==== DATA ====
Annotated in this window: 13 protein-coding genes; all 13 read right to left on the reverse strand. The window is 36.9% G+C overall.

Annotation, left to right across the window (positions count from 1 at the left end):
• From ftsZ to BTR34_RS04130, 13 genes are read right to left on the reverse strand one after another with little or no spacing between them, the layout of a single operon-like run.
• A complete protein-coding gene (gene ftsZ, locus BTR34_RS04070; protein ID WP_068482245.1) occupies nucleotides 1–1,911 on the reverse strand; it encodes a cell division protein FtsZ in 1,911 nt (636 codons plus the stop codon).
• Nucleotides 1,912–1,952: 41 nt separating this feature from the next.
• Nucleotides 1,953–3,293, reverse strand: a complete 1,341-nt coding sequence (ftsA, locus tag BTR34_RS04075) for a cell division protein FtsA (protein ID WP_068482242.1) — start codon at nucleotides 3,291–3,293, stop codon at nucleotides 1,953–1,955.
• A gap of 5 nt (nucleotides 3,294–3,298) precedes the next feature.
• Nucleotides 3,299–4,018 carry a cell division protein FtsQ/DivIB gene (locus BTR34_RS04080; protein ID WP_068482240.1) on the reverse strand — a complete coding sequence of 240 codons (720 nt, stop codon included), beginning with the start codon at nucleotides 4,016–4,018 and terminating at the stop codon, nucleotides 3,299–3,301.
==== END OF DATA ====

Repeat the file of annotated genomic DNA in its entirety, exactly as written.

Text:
Annotated in this window: 13 protein-coding genes; all 13 read right to left on the reverse strand. The window is 36.9% G+C overall.

Annotation, left to right across the window (positions count from 1 at the left end):
• From ftsZ to BTR34_RS04130, 13 genes are read right to left on the reverse strand one after another with little or no spacing between them, the layout of a single operon-like run.
• A complete protein-coding gene (gene ftsZ, locus BTR34_RS04070; protein ID WP_068482245.1) occupies nucleotides 1–1,911 on the reverse strand; it encodes a cell division protein FtsZ in 1,911 nt (636 codons plus the stop codon).
• Nucleotides 1,912–1,952: 41 nt separating this feature from the next.
• Nucleotides 1,953–3,293, reverse strand: a complete 1,341-nt coding sequence (ftsA, locus tag BTR34_RS04075) for a cell division protein FtsA (protein ID WP_068482242.1) — start codon at nucleotides 3,291–3,293, stop codon at nucleotides 1,953–1,955.
• A gap of 5 nt (nucleotides 3,294–3,298) precedes the next feature.
• Nucleotides 3,299–4,018 carry a cell division protein FtsQ/DivIB gene (locus BTR34_RS04080; protein ID WP_068482240.1) on the reverse strand — a complete coding sequence of 240 codons (720 nt, stop codon included), beginning with the start codon at nucleotides 4,016–4,018 and terminating at the stop codon, nucleotides 3,299–3,301.